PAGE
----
During one of our weekends off from school in January, Matt and I decided to go to Monkey Mountain, which was luckily only a couple of Song Tao rides away from our apartment. We heard about it from a couple of foreign teachers from our school and figured, hey– we don’t have anything to do today. Let’s go hang out with some wild monkeys on a mountain.
And so, we did. We hopped on one Song Tao in the stifling heat and humidity, sticking to the plastic seats and not receiving much recourse from the wind as we drove. Eventually, we got off by Bang Saen beach and walked a bit to find the blue Song Tao, which would take us in the direction of the mountain. When we told the driver that we wanted to go to Monkey Mountain, he understood (surprise!) and took us there. But, he didn’t stop to let us off, which we assumed he would do, considering we didn’t know where the mountain was or when or where to get off. He drove past macaque monkeys, other cars stopped with monkeys on their roofs, and scattered older Thai women with straw hats selling bushels of miniature bananas. But he didn’t stop. After turning right and making it back to the main road, Matt and I realized the driver wasn’t going back, so we pushed the buzzer above us to signal him to stop and we stepped off.
Already soaked with sweat, we walked at an incline back to where we drove past the monkeys. And we sweated even more. Finally, we reached the starting point of monkey mountain and yes, just as you may have imagined, there were monkeys everywhere.
We approached one of the Thai women in the straw hats and bought a bushel of bananas to feed the monkeys. While purchasing the bananas, we noticed two things: 1. the lady was nice and spoke a bit of English, since she said “Oh my god!” when I dropped money on the ground and it was hysterical; and 2. her teeth were as black as night. I mean, they really were! I have never seen teeth that rotted before.
Anywho, we decided to climb the mountain via the sidewalk rather than the road, since there were cars coming and going there. While walking along the sidewalk, we noticed it was scattered with monkeys. As we walked along, we would hand a monkey a banana and watch as they took it from our hands and quickly ate it right in front of us.
A couple of monkeys; me handing a banana to a monkey; monkeys along the sidewalk
After a few minutes, we couldn’t shake this eerie feeling that all of the monkeys were watching us from all angles. From the sidewalk, from inside the bushes, and from the branches on the trees above us. And they really were.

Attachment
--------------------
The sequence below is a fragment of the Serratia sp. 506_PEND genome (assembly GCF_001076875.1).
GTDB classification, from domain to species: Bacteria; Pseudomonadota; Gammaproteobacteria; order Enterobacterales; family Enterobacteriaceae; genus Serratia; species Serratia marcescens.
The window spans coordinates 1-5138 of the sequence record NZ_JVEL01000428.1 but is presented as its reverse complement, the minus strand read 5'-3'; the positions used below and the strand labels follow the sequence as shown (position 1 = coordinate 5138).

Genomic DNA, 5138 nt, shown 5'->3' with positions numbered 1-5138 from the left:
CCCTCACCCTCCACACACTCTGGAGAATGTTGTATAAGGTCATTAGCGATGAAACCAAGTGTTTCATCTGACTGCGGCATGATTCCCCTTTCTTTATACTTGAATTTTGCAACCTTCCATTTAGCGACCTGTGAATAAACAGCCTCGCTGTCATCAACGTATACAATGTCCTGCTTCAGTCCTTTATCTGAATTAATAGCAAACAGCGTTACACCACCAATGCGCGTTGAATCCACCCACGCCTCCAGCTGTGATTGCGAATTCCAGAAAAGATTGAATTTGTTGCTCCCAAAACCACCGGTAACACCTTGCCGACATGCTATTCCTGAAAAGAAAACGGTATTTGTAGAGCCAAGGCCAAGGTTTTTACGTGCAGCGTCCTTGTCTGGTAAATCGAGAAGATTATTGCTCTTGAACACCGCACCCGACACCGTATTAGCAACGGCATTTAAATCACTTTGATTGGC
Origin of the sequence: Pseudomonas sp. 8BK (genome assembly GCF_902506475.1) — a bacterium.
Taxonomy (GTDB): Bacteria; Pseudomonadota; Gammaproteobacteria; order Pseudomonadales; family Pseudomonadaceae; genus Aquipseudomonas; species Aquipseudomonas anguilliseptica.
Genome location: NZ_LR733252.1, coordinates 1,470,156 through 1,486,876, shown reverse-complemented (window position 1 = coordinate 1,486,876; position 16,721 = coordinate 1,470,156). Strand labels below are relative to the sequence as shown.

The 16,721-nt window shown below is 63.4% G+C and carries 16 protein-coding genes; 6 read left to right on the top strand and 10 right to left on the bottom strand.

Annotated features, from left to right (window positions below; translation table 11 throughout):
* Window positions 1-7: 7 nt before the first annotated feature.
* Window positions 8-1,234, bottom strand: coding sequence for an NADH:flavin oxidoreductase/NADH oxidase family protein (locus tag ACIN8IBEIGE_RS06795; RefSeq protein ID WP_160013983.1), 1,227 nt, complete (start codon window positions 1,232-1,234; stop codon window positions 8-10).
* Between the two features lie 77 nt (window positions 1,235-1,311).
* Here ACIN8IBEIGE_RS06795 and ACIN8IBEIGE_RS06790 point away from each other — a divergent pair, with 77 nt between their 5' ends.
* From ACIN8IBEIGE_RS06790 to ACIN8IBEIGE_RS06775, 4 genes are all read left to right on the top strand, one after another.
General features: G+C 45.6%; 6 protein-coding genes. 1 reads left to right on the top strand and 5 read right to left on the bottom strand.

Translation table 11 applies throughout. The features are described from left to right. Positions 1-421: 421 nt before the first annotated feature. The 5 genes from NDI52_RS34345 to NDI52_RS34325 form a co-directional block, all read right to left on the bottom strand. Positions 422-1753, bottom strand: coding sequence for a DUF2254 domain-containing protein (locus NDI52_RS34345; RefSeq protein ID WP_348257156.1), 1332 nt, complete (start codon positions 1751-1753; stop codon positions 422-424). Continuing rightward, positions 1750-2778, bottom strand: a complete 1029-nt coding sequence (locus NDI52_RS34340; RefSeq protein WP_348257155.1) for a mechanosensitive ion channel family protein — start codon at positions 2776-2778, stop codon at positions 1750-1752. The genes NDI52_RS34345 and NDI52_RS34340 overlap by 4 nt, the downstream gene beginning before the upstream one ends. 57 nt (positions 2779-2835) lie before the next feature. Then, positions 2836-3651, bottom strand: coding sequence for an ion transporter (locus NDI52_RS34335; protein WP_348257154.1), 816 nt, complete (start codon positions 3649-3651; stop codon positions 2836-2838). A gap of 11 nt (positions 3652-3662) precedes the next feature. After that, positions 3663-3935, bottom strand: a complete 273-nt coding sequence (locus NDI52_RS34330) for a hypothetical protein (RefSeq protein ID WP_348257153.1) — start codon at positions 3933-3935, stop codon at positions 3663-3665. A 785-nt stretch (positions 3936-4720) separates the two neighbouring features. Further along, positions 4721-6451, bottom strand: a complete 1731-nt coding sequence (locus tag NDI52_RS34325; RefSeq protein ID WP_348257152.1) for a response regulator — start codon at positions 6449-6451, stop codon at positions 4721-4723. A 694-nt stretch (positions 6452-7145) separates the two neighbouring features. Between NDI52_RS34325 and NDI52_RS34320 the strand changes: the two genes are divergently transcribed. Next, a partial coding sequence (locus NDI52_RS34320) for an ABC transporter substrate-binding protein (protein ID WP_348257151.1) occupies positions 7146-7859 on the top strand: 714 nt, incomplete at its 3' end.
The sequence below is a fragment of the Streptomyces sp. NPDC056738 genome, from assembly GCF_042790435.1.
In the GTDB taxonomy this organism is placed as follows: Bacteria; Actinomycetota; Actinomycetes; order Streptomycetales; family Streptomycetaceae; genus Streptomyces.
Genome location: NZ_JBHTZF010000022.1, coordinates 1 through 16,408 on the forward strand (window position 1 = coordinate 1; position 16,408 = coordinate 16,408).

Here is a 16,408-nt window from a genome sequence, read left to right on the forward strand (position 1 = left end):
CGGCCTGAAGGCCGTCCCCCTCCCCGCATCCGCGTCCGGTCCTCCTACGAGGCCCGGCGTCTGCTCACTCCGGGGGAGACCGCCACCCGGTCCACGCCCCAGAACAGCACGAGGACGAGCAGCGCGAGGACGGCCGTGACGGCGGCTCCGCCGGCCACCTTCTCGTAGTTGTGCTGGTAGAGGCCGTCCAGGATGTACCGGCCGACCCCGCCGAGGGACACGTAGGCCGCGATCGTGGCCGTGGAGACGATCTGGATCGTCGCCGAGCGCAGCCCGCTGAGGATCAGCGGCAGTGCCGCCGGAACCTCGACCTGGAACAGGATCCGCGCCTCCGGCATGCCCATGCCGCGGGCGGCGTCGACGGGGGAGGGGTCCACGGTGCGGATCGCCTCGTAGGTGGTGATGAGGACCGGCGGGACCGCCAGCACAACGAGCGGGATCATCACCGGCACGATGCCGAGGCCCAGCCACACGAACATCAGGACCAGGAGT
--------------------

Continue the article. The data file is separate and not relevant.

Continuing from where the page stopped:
It grew more terrifying as we realized that we were the only ones walking on the sidewalk. Everyone else was below us on the street, but in their cars. No one stepped out of their car. Not one person.
We continued to walk on, handing out bananas as we went. Eventually, the sidewalk ended with a staircase winding down to the road. We walked down it and had to walk the rest of the way up via the road.
A monkey sitting on the road
We also had given all of our bananas away, so we had to buy some more. However, the next Thai lady that was selling food to give to the monkeys only sold small straw-woven bowls of peanuts. So, Matt purchased one.
Monkeys, cars, and the Thai lady we bought the peanuts from (in the pink)
He walked not even ten feet and three monkeys were surrounding him and staring at the basket of peanuts with hungry eyes. He tried handing them out to the monkeys, but he wasn’t giving away enough for them. More monkeys appeared as if from nowhere, badgering Matt for the peanuts. The woman who sold us the peanuts came over and tried to stop the monkeys from overwhelming Matt, which worked for a few seconds, but once the lady walked away, they came back for more. Matt said, “Fuck this!” and placed the bowl on the ground and speed-walked away, leaving a mob of monkeys gorging themselves behind him.
We continued up the mountain, still frightful of the conniving primates, but desperate to finish the climb that we started. Dripping with perspiration, we eventually made it to a false peak, which was surprisingly beautiful. It had some steps, leading to an aged platform that looked out onto the shimmering Gulf of Thailand. It was a wonderful place of refuge!
After that, we made our way to the actual top of the mountain, which actually wasn’t as magical as we had hoped. Just more monkeys, which were crazier than the others in that they were all aggressive towards each other, tackling and biting each other, and a collection of Thai people and their cars.
We glanced at the view and continued on the road back down the mountain. After waiting several minutes, a blue Song Tao picked us up.
And what do you know? It took us past Monkey Mountain! This time, we didn’t even look at them. We just kept our wet heads inside the pickup truck and anxiously waited to leave the mountain behind.
What is your experience with wild monkeys? Where were you when you experienced them?